Vol. 44 No.5 - Highlights

Hydrodynamics of the fractional quantum Hall effect (Vol. 44 No. 6)

Many features of the Fractional Quantum Hall effect (FQHE) can be understood by considering electrons on the surface of semiconductors as a very peculiar, charged, two-dimensional fluid in the presence of a strong magnetic field. In this paper a classical hydrodynamic model of such a fluid is presented.

The model incorporates a relation between the vorticity and density of the fluid specific for FQHE and exhibits the Hall viscosity and Hall conductivity found in FQHE liquids. The relation of the model to previous effective models such as the Chern–Simons–Ginzburg– Landau theory of FQHE is explained. It is also shown how the Laughlin’s wavefunction is annihilated by the quantum velocity operator.

A. G. Abanov, ‘On the effective hydrodynamics of the fractional quantum Hall effect’ J. Phys. A: Math. Theor., 46, 292001 (2013)

A multi-object spectral imaging instrument (Vol. 44 No. 6)

Fluorescent microbeads are tracked using a camera. A series of slits displayed on a DMD deflect light into a spectrometer and are updated to follow the microbeads. Spectra are obtained in real time from a CCD image of the slits after dispersion from a prism.

Imaging spectrometers acquire three-dimensional spectral data cubes (x, y, λ) to enable chemical imaging in fields ranging from microscopy and biomedicine to remote sensing. Traditional systems, employing time-sequential recording of the complete data cube, cannot record time-varying phenomena and are optically highly inefficient. Our technique enables spectra to be recorded in real time from a programmable sparse array of spots within a microscope sample. Real-time computer-controlled manipulation of the spot array enables tracking and video-rate spectroscopy of these points with the very high optical efficiency. This is achieved with a digital micro-mirror device (DMD) that deflects light from the sparse multiple points in the sample into a slitless spectrometer consisting of a dispersive prism and CCD camera. We demonstrate real-time spectra of multiple fluorescent microbeads in aqueous solution as they diffuse in the sample.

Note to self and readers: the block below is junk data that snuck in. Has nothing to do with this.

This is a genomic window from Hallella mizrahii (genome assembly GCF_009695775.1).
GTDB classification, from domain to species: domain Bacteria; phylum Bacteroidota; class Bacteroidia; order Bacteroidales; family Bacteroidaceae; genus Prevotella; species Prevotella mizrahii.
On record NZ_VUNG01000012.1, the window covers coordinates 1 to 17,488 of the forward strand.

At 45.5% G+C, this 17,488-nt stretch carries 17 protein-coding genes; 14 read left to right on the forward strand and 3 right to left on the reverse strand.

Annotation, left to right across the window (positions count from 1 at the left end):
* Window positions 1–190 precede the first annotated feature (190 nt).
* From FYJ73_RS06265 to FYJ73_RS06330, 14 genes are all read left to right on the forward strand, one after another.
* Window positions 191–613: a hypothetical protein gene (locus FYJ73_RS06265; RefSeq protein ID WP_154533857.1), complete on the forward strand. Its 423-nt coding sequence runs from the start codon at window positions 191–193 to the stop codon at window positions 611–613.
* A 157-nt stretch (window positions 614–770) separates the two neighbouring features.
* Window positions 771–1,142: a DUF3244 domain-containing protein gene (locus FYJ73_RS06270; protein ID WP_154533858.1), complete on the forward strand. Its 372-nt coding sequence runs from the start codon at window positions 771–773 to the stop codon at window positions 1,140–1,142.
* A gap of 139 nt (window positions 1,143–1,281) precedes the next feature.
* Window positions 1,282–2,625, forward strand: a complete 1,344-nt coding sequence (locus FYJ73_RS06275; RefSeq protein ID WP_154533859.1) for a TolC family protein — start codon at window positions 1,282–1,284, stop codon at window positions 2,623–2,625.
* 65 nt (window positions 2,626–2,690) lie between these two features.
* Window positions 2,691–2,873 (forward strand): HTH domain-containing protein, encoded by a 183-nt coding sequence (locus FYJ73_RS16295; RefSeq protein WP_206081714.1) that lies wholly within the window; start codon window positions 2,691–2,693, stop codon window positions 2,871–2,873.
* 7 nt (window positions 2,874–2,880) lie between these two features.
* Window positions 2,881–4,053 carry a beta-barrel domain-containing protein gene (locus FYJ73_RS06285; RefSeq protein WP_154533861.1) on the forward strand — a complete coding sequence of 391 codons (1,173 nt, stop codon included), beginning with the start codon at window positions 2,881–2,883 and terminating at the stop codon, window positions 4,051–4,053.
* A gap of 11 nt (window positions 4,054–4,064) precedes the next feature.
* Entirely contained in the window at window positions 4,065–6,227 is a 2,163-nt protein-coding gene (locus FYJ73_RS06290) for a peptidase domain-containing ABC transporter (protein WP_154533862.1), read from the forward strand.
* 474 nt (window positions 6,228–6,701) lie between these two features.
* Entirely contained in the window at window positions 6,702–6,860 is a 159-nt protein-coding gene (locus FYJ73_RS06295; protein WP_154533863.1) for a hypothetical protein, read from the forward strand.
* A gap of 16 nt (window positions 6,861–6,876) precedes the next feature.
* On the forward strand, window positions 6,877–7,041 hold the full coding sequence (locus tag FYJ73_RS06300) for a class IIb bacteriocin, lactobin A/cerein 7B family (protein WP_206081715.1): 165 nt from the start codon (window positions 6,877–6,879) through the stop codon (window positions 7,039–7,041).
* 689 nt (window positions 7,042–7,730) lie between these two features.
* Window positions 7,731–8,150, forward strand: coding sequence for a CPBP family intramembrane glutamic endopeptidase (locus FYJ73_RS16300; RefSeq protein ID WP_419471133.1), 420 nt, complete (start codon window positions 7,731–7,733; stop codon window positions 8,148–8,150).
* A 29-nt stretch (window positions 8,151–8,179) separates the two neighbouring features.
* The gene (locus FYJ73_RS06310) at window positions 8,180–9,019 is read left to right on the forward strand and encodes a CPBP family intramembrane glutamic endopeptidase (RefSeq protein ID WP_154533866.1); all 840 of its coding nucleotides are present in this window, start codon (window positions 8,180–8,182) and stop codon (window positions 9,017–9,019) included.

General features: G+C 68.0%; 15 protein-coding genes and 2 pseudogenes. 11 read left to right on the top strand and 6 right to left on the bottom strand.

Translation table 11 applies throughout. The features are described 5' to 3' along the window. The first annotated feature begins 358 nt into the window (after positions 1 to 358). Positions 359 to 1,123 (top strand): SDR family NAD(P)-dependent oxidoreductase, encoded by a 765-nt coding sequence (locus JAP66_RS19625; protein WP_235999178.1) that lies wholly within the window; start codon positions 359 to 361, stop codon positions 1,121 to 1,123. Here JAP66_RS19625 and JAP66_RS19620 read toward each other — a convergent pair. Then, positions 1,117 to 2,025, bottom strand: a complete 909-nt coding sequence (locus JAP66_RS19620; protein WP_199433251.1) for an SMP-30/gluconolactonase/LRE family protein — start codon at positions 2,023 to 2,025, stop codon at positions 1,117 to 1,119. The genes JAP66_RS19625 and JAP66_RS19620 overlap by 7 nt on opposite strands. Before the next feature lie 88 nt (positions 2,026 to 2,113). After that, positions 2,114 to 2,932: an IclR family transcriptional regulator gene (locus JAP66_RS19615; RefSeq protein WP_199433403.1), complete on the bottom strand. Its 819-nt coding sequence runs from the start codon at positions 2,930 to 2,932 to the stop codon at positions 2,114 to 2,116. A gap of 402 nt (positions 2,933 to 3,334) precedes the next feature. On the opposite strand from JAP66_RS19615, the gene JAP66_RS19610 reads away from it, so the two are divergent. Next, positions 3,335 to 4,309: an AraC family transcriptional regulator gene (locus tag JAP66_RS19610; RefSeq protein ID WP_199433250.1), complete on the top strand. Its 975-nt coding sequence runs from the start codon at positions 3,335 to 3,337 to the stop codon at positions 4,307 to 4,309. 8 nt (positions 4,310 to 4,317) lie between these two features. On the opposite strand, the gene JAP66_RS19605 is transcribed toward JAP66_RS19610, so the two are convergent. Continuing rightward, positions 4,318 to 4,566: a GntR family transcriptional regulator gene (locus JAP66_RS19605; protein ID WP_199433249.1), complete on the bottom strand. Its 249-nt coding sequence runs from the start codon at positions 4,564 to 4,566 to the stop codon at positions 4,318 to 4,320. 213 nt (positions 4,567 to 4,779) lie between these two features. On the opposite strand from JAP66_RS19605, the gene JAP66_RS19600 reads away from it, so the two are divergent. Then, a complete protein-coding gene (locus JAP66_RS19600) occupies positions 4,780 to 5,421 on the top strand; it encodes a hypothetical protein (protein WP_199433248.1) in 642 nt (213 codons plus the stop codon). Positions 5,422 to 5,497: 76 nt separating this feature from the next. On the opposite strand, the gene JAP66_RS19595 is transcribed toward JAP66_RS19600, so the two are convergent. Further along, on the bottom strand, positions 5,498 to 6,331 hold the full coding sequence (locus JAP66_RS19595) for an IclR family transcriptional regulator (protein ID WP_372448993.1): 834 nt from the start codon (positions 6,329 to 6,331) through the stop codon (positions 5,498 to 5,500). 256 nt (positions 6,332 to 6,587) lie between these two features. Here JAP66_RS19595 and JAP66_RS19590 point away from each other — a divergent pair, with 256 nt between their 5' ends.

G. M. Gibson, M. Dienerowitz, P. A. Kelleher, A. R. Harvey and M. J. Padgett, ‘A multi-object spectral Imaging Instrument’, J. Opt. 15, 085302 (2013)

X-rays emitted in neutron-induced fission of 238U(n,f) (Vol. 44 No. 6)

Charge distribution determined from the x-ray yield measurements (symbols) for different incident neutron intervals. For more detail see text.

Prompt x-rays emitted in neutron-induced fission help unveil the evolution of fission fragment charge yields as a function of incident neutron energy.

Nuclear fission is accompanied by the prompt emission of neutrons, gamma rays and x-rays. It has been known since the sixties that fission prompt x-rays originate essentially as a consequence of the internal conversions occurring in the prompt gamma deexcitation cascades of fission fragments.

This work presents for the first time a measurement of the prompt fission x-ray yields in 238U(n,f) for average incident neutron energies ranging from 3 to 200 MeV. Fission fragment charge distributions are derived from the measured x-ray yields using x-ray emission probabilities per fragment obtained in an earlier work on low energy fission. The results are found to be in a remarkable agreement with the Wahl phenomenological systematics for fission product yields, as well as with the more sophisticated GEF fission model. More detailed comparisons demonstrate that x-ray emission evolution with increasing incident neutron energy tends to be dominated by the transition towards lighter fragments which on average are closer to closed-shell nuclei and are thus less subject to internal conversion.